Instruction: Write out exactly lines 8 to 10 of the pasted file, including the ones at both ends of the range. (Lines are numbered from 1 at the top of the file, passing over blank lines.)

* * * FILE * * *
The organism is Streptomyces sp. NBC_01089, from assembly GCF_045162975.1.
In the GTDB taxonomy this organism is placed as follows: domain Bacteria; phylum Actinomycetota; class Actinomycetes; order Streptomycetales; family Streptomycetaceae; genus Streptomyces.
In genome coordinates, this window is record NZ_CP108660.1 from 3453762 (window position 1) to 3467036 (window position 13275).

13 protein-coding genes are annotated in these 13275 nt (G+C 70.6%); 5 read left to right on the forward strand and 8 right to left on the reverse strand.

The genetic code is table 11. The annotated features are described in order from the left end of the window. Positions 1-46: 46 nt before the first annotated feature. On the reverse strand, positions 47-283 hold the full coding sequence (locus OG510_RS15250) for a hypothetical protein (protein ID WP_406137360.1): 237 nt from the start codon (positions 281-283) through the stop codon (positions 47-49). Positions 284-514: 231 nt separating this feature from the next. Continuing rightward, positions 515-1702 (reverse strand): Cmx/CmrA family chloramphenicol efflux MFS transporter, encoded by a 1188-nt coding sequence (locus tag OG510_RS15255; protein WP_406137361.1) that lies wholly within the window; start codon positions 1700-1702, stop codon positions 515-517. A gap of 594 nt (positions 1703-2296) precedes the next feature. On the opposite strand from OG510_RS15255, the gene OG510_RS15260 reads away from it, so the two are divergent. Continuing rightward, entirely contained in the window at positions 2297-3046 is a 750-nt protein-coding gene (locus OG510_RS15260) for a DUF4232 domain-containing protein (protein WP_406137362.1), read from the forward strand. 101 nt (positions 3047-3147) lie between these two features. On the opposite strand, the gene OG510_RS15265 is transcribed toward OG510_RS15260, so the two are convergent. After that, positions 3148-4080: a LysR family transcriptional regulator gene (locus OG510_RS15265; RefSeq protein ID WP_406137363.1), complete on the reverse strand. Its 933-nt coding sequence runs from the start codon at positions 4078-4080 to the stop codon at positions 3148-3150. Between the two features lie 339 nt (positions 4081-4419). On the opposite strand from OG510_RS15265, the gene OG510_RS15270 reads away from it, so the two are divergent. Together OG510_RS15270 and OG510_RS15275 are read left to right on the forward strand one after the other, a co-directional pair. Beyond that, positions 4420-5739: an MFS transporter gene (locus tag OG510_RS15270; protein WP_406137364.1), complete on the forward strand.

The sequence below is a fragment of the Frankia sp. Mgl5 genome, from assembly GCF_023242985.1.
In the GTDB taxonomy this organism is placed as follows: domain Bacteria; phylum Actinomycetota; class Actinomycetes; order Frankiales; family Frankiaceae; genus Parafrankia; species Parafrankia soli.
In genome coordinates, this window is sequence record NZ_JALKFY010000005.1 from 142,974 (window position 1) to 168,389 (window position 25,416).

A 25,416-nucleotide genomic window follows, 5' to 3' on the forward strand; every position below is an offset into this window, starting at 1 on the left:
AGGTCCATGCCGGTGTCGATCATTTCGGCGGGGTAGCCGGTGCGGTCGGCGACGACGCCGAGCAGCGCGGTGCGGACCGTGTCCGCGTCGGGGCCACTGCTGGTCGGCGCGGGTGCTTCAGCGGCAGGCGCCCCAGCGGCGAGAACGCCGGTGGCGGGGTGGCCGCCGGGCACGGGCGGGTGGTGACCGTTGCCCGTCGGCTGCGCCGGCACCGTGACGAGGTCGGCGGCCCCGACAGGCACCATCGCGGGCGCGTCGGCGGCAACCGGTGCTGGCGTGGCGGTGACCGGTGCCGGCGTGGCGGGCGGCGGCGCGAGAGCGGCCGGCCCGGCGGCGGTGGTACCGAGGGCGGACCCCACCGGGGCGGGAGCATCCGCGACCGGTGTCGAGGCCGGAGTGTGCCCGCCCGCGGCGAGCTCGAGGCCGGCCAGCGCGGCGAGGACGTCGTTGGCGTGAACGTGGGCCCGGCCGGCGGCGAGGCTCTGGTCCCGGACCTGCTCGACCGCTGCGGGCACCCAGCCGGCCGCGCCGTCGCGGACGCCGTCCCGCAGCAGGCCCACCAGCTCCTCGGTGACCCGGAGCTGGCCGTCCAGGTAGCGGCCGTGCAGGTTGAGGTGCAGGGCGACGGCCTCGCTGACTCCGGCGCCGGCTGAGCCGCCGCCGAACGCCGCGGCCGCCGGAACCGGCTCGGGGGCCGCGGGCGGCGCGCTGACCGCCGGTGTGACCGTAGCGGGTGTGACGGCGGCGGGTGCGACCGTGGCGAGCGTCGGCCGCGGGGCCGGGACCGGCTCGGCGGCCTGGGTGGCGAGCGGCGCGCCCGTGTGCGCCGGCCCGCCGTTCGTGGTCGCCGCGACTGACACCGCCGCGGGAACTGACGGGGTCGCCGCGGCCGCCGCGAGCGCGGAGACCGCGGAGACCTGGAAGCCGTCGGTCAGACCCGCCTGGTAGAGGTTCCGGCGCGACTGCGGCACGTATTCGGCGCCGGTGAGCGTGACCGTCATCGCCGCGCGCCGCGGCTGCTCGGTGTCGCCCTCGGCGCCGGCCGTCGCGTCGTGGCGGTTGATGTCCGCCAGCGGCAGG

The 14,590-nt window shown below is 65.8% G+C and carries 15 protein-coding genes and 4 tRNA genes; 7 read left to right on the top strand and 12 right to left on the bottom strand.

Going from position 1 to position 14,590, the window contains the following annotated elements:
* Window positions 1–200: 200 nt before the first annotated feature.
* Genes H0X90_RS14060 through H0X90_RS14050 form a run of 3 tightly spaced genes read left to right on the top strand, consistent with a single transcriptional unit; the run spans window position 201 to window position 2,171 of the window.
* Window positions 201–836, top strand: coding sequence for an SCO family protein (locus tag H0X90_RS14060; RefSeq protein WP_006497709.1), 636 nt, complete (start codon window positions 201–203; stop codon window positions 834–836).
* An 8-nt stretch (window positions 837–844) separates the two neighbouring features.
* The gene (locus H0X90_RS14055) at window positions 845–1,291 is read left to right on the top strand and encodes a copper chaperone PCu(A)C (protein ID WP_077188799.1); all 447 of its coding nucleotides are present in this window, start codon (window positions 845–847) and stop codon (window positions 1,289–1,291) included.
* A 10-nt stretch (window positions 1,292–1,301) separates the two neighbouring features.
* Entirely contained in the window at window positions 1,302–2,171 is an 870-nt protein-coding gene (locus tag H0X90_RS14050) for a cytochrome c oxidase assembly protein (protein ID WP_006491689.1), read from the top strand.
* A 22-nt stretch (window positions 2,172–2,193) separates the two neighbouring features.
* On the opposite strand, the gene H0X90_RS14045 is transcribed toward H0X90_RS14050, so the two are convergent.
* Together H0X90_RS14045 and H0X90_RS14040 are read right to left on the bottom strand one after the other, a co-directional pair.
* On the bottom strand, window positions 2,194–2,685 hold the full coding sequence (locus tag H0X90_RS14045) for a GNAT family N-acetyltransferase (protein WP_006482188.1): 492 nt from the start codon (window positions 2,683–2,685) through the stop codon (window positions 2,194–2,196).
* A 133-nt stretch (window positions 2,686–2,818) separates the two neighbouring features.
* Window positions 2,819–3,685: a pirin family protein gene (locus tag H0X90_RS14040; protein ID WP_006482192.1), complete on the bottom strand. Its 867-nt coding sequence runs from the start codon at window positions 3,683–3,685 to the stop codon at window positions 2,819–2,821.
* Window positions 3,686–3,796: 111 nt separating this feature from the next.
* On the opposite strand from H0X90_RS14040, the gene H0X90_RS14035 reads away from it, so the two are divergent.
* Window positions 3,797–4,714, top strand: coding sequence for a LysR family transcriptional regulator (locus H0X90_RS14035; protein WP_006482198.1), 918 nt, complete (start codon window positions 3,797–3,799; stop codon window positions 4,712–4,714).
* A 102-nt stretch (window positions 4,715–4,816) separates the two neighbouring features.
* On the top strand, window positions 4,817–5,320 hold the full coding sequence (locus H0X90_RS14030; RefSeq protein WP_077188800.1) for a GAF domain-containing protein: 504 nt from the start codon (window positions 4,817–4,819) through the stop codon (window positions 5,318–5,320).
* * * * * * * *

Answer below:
In genome coordinates, this window is sequence record NZ_JALKFY010000005.1 from 142,974 (window position 1) to 168,389 (window position 25,416).

A 25,416-nucleotide genomic window follows, 5' to 3' on the forward strand; every position below is an offset into this window, starting at 1 on the left:
AGGTCCATGCCGGTGTCGATCATTTCGGCGGGGTAGCCGGTGCGGTCGGCGACGACGCCGAGCAGCGCGGTGCGGACCGTGTCCGCGTCGGGGCCACTGCTGGTCGGCGCGGGTGCTTCAGCGGCAGGCGCCCCAGCGGCGAGAACGCCGGTGGCGGGGTGGCCGCCGGGCACGGGCGGGTGGTGACCGTTGCCCGTCGGCTGCGCCGGCACCGTGACGAGGTCGGCGGCCCCGACAGGCACCATCGCGGGCGCGTCGGCGGCAACCGGTGCTGGCGTGGCGGTGACCGGTGCCGGCGTGGCGGGCGGCGGCGCGAGAGCGGCCGGCCCGGCGGCGGTGGTACCGAGGGCGGACCCCACCGGGGCGGGAGCATCCGCGACCGGTGTCGAGGCCGGAGTGTGCCCGCCCGCGGCGAGCTCGAGGCCGGCCAGCGCGGCGAGGACGTCGTTGGCGTGAACGTGGGCCCGGCCGGCGGCGAGGCTCTGGTCCCGGACCTGCTCGACCGCTGCGGGCACCCAGCCGGCCGCGCCGTCGCGGACGCCGTCCCGCAGCAGGCCCACCAGCTCCTCGGTGACCCGGAGCTGGCCGTCCAGGTAGCGGCCGTGCAGGTTGAGGTGCAGGGCGACGGCCTCGCTGACTCCGGCGCCGGCTGAGCCGCCGCCGAACGCCGCGGCCGCCGGAACCGGCTCGGGGGCCGCGGGCGGCGCGCTGACCGCCGGTGTGACCGTAGCGGGTGTGACGGCGGCGGGTGCGACCGTGGCGAGCGTCGGCCGCGGGGCCGGGACCGGCTCGGCGGCCTGGGTGGCGAGCGGCGCGCCCGTGTGCGCCGGCCCGCCGTTCGTGGTCGCCGCGACTGACACCGCCGCGGGAACTGACGGGGTCGCCGCGGCCGCCGCGAGCGCGGAGACCGCGGAGACCTGGAAGCCGTCGGTCAGACCCGCCTGGTAGAGGTTCCGGCGCGACTGCGGCACGTATTCGGCGCCGGTGAGCGTGACCGTCATCGCCGCGCGCCGCGGCTGCTCGGTGTCGCCCTCGGCGCCGGCCGTCGCGTCGTGGCGGTTGATGTCCGCCAGCGGCAGG